Everyone who looked at price return distributions, for example, of S&P 500, knows that you can’t find any normality there. But you can find asymmetry, excess kurtosis and volatility clustering. Maybe you can make option prices assessments using the Black-Scholes model for near-the-money strikes, but step far enough out of money and the model estimates become inadequate. That’s why in real life option traders use the Black-Scholes model not for option price estimates, but as a basis for more complicated constructions, like volatility smile, volatility surface, and other shamanic tools.

That’s why I use another approach for option prices assessment. I take historical data and extract the empirical price returns distribution out of it. Then I use this distribution to numerically calculate option prices.

What's important, I normalize historical data using local volatility estimate. I am a big fan of local volatility normalization because it is always a good thing to do. This normalization greatly increases the homogeneity of data and so increases the chance that our reasoning about future market behavior makes sense.

For example, we have an option contract of our interest expiring in 30 days. Let’s take 30-day price returns from all the historical data and normalize every return on its local volatility estimate. Gather the results in a distribution. Then using current price, current volatility estimate, and this empirical distribution, we can numerically calculate option prices for all the strikes we need.

I developed a small framework for testing simple option strategies using my option pricers. I’ve tested this pricer and got very interesting results for a strategy of buying underpriced far-out-of-money index calls. The strategy of selling overpriced (almost always) far-out-of-money index puts also looks very promising but requires strong risk-control implementation.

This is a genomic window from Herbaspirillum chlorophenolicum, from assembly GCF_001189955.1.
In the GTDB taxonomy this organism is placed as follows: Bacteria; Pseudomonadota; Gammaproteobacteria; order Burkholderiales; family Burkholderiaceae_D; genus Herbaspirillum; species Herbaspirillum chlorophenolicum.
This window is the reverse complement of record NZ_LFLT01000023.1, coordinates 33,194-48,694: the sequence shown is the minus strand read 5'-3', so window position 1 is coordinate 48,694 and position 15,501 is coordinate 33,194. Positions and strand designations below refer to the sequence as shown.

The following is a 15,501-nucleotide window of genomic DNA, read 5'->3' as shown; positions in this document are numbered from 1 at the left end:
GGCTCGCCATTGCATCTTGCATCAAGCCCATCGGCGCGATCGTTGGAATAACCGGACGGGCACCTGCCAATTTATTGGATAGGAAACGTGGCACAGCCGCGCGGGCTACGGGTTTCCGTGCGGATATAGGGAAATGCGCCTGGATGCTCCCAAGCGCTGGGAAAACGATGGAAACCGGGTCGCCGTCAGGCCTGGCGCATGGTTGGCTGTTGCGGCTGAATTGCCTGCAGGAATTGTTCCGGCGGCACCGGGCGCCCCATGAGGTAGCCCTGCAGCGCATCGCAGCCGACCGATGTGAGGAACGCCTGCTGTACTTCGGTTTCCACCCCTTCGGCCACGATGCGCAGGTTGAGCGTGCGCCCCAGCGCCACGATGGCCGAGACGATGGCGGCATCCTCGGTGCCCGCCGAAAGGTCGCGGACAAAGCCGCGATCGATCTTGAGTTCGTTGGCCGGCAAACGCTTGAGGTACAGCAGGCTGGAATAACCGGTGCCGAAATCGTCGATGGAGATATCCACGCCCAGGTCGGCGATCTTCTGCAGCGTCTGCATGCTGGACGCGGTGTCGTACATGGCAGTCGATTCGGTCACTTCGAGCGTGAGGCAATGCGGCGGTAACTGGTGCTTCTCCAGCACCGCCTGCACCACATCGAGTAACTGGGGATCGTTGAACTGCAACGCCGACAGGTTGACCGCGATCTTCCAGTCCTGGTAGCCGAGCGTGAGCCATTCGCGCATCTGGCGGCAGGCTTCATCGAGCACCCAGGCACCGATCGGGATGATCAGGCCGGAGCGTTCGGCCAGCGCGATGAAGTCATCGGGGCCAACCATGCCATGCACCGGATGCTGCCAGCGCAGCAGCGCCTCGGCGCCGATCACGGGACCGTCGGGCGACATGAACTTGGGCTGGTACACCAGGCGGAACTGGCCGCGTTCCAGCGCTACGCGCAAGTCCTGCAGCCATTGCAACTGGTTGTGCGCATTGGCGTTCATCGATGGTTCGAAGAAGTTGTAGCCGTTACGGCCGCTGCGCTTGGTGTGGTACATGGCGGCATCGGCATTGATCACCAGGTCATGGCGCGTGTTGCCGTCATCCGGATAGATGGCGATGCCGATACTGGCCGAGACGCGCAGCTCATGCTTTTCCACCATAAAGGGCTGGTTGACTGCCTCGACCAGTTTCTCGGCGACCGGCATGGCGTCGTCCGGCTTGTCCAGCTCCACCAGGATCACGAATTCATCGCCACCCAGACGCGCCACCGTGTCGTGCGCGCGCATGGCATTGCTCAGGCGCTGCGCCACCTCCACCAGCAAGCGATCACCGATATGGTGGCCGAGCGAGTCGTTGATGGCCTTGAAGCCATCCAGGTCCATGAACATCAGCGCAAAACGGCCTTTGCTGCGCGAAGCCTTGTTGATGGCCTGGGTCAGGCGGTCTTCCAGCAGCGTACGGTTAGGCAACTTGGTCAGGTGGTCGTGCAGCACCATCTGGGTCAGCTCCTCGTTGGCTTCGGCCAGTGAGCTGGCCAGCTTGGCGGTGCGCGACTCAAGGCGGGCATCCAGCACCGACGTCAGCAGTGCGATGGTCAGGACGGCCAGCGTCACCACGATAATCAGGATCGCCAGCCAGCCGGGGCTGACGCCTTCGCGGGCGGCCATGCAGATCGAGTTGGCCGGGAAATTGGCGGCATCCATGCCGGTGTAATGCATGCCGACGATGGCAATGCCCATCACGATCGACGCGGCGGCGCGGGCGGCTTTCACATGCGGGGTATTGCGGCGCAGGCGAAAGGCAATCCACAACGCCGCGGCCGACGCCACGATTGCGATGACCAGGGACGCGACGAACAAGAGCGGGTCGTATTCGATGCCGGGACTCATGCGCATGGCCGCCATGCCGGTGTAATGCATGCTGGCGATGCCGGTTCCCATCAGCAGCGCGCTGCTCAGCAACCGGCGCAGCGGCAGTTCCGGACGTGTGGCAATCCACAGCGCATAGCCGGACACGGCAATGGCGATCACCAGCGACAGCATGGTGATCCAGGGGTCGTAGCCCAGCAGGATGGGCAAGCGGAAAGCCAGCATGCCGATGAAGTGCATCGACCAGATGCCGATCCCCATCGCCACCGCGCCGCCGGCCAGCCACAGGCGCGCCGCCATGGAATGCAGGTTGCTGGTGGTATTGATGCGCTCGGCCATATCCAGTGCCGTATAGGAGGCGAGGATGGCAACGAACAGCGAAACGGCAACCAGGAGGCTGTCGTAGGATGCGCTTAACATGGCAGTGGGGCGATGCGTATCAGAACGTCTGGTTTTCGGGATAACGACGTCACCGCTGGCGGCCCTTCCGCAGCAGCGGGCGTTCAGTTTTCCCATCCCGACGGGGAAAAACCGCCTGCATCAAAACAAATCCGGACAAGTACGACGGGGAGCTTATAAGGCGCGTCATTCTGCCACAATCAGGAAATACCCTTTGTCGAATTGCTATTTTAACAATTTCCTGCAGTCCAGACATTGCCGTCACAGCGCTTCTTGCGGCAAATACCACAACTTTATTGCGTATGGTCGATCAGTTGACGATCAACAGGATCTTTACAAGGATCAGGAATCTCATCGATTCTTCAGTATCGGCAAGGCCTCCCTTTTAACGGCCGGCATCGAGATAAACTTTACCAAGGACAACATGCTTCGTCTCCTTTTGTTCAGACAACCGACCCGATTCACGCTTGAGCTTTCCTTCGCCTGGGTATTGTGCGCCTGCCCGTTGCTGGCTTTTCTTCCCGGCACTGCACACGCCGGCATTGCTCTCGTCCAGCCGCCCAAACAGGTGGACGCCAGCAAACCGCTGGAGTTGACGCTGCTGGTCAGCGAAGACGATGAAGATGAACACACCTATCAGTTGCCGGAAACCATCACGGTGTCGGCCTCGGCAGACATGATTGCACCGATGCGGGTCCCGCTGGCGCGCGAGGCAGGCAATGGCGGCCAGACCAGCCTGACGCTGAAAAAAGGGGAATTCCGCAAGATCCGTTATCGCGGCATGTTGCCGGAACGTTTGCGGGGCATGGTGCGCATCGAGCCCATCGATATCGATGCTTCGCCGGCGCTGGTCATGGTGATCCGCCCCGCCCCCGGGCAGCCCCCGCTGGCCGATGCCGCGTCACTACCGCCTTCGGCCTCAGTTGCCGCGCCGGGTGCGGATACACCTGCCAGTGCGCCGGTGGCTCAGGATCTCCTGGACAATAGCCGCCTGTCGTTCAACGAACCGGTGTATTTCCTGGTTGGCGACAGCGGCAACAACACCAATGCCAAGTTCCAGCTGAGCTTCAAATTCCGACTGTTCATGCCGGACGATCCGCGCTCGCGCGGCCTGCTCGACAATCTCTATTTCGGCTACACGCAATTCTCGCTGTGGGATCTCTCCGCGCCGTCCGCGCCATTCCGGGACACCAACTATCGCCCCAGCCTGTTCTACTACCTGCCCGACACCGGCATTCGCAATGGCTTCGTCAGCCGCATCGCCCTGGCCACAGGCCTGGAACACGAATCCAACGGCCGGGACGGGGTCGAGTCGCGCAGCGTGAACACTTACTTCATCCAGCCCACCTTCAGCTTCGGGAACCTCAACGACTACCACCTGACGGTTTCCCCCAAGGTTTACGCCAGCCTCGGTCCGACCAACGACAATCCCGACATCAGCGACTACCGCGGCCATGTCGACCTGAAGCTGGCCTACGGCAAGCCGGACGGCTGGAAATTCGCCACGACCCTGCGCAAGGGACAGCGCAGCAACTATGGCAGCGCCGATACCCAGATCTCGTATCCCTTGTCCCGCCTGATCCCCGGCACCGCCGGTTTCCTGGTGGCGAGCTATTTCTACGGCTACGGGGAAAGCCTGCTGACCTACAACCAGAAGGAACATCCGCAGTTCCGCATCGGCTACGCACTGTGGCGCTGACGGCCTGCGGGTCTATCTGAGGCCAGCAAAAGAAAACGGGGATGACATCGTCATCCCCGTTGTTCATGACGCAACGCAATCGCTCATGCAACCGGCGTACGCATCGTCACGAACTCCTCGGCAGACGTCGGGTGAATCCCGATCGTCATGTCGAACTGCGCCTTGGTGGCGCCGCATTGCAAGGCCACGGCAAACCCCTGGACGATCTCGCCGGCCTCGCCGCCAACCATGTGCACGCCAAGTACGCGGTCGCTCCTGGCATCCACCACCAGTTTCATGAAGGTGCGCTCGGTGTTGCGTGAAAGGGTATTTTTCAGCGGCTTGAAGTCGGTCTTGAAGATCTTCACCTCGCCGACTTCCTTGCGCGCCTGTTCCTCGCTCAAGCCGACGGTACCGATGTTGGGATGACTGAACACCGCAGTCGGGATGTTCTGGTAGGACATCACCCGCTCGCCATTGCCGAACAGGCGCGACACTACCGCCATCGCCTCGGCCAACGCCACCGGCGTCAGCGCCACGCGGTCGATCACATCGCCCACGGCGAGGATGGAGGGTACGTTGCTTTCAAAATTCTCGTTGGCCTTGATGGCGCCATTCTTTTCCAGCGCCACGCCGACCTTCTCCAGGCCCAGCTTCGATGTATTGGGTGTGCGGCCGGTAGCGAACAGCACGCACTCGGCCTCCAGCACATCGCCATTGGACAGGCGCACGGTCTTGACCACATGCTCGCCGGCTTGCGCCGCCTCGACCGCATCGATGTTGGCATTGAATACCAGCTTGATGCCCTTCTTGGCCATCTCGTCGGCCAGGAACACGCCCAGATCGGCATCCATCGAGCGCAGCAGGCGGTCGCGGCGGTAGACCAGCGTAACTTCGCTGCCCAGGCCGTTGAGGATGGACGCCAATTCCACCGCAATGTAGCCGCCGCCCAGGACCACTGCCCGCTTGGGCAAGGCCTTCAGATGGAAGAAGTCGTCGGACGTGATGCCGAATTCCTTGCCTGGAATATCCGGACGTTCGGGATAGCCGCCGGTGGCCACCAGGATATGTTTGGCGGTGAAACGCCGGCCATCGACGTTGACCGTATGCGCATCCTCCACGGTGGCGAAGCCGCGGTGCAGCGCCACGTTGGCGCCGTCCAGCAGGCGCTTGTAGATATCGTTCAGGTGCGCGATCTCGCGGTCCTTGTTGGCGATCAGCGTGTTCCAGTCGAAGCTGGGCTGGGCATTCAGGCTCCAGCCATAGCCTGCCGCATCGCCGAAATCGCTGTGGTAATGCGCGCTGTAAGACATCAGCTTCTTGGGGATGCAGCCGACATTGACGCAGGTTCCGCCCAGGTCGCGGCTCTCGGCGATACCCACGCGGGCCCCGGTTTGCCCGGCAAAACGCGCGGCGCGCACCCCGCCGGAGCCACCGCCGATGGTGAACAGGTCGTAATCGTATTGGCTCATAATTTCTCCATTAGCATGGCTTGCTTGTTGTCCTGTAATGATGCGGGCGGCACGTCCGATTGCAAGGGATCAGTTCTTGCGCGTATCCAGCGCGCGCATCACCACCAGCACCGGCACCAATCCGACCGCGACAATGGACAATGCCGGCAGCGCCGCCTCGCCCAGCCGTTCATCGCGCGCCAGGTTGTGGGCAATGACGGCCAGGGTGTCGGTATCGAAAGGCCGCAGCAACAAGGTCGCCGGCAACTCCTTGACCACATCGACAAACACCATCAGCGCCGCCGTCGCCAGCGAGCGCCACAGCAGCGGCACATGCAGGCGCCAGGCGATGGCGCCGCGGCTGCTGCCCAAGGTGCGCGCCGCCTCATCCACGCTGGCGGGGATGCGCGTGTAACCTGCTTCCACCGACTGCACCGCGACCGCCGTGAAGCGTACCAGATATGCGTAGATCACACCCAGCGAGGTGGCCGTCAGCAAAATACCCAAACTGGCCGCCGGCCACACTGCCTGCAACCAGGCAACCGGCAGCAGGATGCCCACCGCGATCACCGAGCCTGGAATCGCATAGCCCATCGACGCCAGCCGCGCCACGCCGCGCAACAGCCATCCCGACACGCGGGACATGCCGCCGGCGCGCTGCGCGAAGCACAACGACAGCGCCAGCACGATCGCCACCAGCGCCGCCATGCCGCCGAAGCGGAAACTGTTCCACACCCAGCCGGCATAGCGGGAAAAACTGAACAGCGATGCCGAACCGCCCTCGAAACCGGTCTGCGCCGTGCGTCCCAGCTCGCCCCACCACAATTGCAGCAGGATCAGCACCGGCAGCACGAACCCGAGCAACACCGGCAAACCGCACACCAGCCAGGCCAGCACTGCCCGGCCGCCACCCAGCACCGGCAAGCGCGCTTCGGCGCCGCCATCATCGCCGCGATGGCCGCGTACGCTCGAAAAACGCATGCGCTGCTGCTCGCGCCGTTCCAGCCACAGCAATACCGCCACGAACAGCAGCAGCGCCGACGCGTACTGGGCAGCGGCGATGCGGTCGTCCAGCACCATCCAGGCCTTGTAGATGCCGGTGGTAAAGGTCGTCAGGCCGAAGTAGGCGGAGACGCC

In general, I can say that this algorithm is no doubt successful in finding overpriced/underpriced situations, at least for equity indexes.

I tried to further improve this algorithm, by adding parameterization or distribution approximation, but what I’ve got is a bit surprising – all the improvements just make it work worse. The simplest approach works better than more elaborated versions. So I gave up trying to fix what’s already working.

Lately, I’ve decided to get all my code about the algorithm together and make a real software product. And now we release Cognitum Option Pricer.

Our software uses data from Yahoo.Finance and (optionally) TWS, it shows the situation on the whole option chain and you can easily see underpriced/overpriced chain areas. You can also construct option combinations and make a price/delta assessment for them.

How it looks:

More info on the product page: http://www.cognitum-research.com/en/option-pricer

Hi can you further elaborate on how you do local volatility normalization?

ReplyDeleteThe norm I use is the average of ln(High/Low) in N-day rolling window.

DeleteA price log-return divided by norm gives me normalized log-return.

Lets take the data from your example. Call with strike 1820. Can you pls comment the results? Does that mean that from historical prospective current option price 25.979 is much less then normal one 60.887?

ReplyDeleteThat's right, that means these options are under-priced comparing to the model.

Delete